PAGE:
To report a case of branch retinal vein occlusion (BRVO) in which rapid formation of macular pucker was observed after an intravitreal ranibizumab (IVR) injection.
A 66-year-old patient was referred to our department for the treatment of macular edema (ME) secondary to BRVO in the left eye. On the initial visit, widespread retinal hemorrhage was observed around the superior temporal vascular arcade, and the decimal best-corrected visual acuity (BCVA) was 0.7 (Snellen equivalent 20/29) in the left eye. Optical coherence tomography demonstrated a thin epiretinal membrane (ERM) accompanied by diffuse retinal thickening. A 0.5 mg IVR injection was administered for the treatment of ME and prompt resolution of retinal hemorrhage. Fourteen days after IVR administration, the ERM had progressed remarkably into a macular pucker and had spread from the superior macula to the equator, accompanied by partial tractional retinal detachment. We performed pars plana vitrectomy combined with encircling scleral buckling. Three months after the surgery, the decimal BCVA was 0.4 (Snellen equivalent 20/50), the retina was attached, and no recurrence of ME or proliferation was observed.
Conclusions and Importance
IVR for BRVO may cause rapid formation of macular pucker in the eye, especially in the presence of pre-existing ERM. Careful observation of patients with BRVO is essential after administration of anti-VEGF agents, especially in eyes with pre-existing ERM.
Retinal vein occlusion (RVO) is a retinal vascular disease that can be classified into central retinal vein occlusion (CRVO) and branch retinal vein occlusion (BRVO). In both diseases, elevated levels of intraocular vascular endothelial growth factor (VEGF) are known to contribute to macular edema (ME), which is the main cause for reduced vision. In a clinical trial of ranibizumab (Lucentis, Genentech, Inc., South San Francisco, CA) for treating ME following CRVO, the aforementioned anti-VEGF agent not only reduced ME and improved visual acuity, but also led to early resolution of retinal hemorrhages. However, a variety of side effects of intravitreal anti-VEGF agents have been reported. Herein, we report a case of BRVO treated with an intravitreal ranibizumab (IVR) injection, followed by a rapid formation of macular pucker and tractional retinal detachment (TRD).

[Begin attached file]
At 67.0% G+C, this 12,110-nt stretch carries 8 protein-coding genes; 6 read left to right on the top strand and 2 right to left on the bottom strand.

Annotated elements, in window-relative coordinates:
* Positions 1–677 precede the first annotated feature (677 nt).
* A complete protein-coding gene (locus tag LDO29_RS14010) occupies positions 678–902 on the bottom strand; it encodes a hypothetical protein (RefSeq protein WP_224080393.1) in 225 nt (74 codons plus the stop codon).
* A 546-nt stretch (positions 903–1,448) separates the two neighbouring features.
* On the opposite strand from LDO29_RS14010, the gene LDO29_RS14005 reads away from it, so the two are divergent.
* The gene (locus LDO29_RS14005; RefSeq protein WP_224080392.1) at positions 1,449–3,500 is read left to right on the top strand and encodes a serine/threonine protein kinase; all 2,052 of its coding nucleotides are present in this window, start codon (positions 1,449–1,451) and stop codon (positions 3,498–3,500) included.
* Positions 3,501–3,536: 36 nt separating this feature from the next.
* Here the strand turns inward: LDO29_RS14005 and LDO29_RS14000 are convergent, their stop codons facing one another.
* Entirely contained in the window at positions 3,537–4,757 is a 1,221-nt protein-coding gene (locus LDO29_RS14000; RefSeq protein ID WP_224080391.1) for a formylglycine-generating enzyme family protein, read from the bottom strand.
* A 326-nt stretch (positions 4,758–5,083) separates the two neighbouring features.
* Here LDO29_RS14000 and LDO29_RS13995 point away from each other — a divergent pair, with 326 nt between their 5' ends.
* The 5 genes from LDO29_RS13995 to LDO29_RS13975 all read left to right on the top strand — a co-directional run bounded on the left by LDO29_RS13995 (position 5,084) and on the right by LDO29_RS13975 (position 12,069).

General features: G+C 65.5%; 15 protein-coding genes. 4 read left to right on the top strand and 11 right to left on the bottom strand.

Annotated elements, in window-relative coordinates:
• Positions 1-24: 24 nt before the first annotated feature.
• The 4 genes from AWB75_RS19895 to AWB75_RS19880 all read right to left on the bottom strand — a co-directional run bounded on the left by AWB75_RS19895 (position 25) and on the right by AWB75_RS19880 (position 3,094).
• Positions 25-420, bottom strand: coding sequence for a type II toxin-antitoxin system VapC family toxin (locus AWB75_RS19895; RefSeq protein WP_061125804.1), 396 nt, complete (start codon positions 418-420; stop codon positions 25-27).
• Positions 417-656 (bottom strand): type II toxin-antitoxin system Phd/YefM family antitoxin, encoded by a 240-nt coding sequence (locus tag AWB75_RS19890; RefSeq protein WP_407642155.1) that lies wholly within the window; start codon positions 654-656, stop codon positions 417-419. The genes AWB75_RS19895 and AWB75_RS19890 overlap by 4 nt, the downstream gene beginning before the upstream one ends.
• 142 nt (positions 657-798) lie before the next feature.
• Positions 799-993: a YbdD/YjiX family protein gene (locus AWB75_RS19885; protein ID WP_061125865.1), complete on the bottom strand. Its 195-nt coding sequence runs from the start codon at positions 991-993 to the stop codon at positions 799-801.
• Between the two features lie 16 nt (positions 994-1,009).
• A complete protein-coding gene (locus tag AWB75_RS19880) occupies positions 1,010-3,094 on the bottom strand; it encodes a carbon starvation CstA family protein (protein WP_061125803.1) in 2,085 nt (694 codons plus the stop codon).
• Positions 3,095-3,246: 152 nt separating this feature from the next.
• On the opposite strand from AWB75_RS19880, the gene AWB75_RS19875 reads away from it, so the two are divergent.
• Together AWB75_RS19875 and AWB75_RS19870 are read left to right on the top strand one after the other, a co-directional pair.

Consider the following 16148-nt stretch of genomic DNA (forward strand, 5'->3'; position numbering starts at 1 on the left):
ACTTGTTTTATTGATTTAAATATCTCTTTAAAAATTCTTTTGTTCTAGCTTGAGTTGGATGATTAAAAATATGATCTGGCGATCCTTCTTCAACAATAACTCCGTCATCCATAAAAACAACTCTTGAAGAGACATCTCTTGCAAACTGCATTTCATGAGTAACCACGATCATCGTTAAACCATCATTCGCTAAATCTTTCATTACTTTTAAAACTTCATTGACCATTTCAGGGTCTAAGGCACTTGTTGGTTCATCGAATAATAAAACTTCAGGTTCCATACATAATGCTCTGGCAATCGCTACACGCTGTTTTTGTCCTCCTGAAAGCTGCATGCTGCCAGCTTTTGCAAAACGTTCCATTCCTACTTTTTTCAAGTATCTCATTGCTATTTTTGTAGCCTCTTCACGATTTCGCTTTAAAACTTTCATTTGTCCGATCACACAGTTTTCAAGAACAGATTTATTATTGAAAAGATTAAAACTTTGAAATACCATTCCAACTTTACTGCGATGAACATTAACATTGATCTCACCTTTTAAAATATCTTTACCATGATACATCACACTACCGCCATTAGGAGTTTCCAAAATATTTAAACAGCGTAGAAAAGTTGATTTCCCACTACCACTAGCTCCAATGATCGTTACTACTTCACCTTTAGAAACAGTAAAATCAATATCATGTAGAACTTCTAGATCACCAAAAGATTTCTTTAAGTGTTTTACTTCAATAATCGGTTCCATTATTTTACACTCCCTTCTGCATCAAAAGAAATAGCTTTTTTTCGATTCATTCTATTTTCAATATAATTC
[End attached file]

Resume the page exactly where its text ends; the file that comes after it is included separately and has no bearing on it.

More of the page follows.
A 66-year-old man was referred to the University of the Ryukyus Hospital for treatment of ME secondary to BRVO in the left eye. He had systemic hypertension, for which he was being treated with oral hypertensive medication. The decimal best-corrected visual acuity (BCVA) was 0.9 (Snellen equivalent 20/22) in the right eye and 0.7 (Snellen equivalent 20/29) in the left eye. Slit-lamp examination revealed bilateral mild cataract; otherwise, his anterior segment was normal. Widespread retinal hemorrhage was seen around the superior temporal vascular arcade ( Fig. 1 ). On optical coherence tomography (OCT), a thin epiretinal membrane (ERM) was observed extending superiorly from the fovea and accompanied with diffuse retinal thickening. Based on these findings, we diagnosed the patient as BRVO with ERM.
Accordingly, 0.5mg IVR injection was administered for the treatment of ME and prompt resolution of retinal hemorrhage. Fourteen days after IVR administration, the patient returned to our hospital with symptoms of sudden vision deterioration in the left eye. By then, the retinal hemorrhage had decreased; however, the ERM had progressed remarkably into a macular pucker, causing severe retinal folds ( Fig. 2 ). The decimal BCVA had also decreased to 0.2 (Snellen equivalent 20/100). The macular pucker had spread from the superior macula towards the equator, accompanied by partial TRD. OCT showed a thick proliferative membrane on the retina, causing prominent retinal folds and traction.